The University of Nebraska–Lincoln has announced four finalists for the College of Arts and Sciences dean. Selected through a national search, the candidates will visit campus between Jan. 7-18.
The candidates will participate in multiple-day interviews, including public presentations and receptions. Each public presentation is at 3:30 p.m. in the Nebraska Union Auditorium.
The finalists, listed by public presentation date, are:
Jan. 7 — Christopher Boyer, professor of history and Latin American and Latino studies and chair of the history department, University of Illinois at Chicago;
Jan. 10 — Norma Bouchard, dean of College of Arts and Letters and professor of European studies, San Diego State University;
Jan. 14 — Valerio Ferme, dean of the College of Arts and Letters and professor of global languages and culture, Northern Arizona University, Flagstaff, Arizona; and
Jan. 17 — Mark Button, professor and chair in the department of political science, University of Utah, Salt Lake City, Utah
Additional candidate information, including complete bios, is available on the College of Arts and Sciences dean search website.
The dean is the chief academic and administrative officer of the College of Arts and Sciences and reports directly to the executive vice chancellor and chief academic officer. The dean will work with fellow deans and campus leaders in collaboration, support and commitment to the university. The dean will also engage with a college leadership team of associate deans and department chairs and be responsible for the strategic, programmatic, financial, fundraising, and management operations that support the mission and vision of the College of Arts and Sciences and its role within the university and state.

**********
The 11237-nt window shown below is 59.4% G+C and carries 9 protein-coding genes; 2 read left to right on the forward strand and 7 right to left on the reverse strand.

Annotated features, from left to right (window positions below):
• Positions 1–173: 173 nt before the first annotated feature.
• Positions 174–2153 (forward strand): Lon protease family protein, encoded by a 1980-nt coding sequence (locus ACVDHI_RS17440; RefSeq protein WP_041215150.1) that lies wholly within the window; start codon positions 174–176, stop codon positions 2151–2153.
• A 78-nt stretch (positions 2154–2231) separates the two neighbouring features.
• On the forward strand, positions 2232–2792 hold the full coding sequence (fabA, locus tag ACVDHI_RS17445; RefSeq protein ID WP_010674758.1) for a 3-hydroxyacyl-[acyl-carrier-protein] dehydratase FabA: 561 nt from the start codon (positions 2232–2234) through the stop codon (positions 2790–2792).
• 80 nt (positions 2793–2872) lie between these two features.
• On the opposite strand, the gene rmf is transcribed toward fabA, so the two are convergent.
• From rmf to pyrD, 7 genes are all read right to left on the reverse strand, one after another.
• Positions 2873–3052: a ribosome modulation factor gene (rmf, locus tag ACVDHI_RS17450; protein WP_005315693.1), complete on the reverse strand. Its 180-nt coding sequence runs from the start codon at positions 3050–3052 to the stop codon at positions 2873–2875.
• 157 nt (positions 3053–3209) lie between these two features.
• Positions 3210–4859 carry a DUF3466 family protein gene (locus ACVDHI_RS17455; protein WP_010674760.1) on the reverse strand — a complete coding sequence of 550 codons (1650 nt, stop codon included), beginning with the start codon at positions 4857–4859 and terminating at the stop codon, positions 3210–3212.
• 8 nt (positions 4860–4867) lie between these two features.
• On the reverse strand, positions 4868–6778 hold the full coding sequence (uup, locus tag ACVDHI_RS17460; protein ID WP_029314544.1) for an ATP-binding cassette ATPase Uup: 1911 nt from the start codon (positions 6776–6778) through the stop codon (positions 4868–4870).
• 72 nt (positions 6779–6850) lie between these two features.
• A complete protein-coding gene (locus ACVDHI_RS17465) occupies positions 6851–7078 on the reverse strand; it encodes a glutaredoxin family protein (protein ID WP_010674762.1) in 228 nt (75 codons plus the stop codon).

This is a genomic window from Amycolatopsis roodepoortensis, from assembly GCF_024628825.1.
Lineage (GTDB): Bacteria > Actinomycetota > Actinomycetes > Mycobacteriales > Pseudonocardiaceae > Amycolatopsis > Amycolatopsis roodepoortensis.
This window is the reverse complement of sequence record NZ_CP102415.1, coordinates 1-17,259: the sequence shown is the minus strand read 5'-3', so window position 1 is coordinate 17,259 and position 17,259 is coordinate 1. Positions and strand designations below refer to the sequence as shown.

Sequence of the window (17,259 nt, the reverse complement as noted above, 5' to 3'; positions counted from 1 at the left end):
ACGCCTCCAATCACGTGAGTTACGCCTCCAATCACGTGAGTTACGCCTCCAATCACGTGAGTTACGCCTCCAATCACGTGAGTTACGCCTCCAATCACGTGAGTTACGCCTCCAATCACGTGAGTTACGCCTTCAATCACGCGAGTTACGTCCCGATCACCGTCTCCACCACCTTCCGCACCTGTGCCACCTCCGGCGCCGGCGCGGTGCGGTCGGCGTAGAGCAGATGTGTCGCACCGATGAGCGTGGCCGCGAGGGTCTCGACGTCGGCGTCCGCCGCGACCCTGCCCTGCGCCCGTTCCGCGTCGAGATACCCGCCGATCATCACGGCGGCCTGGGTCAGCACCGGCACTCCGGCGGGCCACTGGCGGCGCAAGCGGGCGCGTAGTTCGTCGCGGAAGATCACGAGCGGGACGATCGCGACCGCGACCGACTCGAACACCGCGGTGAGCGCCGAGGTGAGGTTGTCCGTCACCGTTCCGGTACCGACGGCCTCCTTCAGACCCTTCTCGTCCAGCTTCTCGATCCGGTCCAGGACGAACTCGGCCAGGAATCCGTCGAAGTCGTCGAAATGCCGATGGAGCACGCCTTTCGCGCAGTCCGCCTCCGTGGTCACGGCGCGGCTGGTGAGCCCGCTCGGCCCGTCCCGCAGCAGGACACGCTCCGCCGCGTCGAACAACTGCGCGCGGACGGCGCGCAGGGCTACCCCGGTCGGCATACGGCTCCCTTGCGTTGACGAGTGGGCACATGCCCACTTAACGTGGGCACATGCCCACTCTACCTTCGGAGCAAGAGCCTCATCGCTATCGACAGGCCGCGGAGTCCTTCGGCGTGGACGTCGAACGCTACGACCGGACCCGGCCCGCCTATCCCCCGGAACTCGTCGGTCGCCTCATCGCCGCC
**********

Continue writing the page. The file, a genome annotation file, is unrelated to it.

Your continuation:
- Interview: Jan. 7-9
- Campus presentation: 3:30 p.m., Jan. 7, Nebraska Union Auditorium
Boyer is a professor of history and Latin American and Latino studies and chair of the history department at the University of Illinois at Chicago. Over the past five years, he has led his department to update its curriculum and respond more creatively to student needs at the graduate and undergraduate level. His teaching and scholarship concentrate on the social and environmental history of Modern Mexico, and he has published widely in English, Spanish, and Portuguese. His most recent book, “Political Landscapes: Forests, Conservation, and Community in Mexico” investigates the social history of forest management in between 1880 and 2000, with special emphasis on the experiences of native peoples in the states of Chihuahua and Michoacán, and has received multiple awards. He has published a volume of environmental histories of modern Mexico, as well as an earlier book on peasant movements in post-revolutionary Mexico. He serves on the board of directors of the American Historical Association as well as on the board of editors of The Americas, among other scholarly and service organizations. Boyer holds a Bachelor of Arts in comparative literature from Dartmouth College and a Master of Arts in political science from the University of Pittsburgh. His doctorate in history is from the University of Chicago.
- Interview: Jan. 9-11
- Campus presentation: 3:30 p.m., Jan. 10, Nebraska Union Auditorium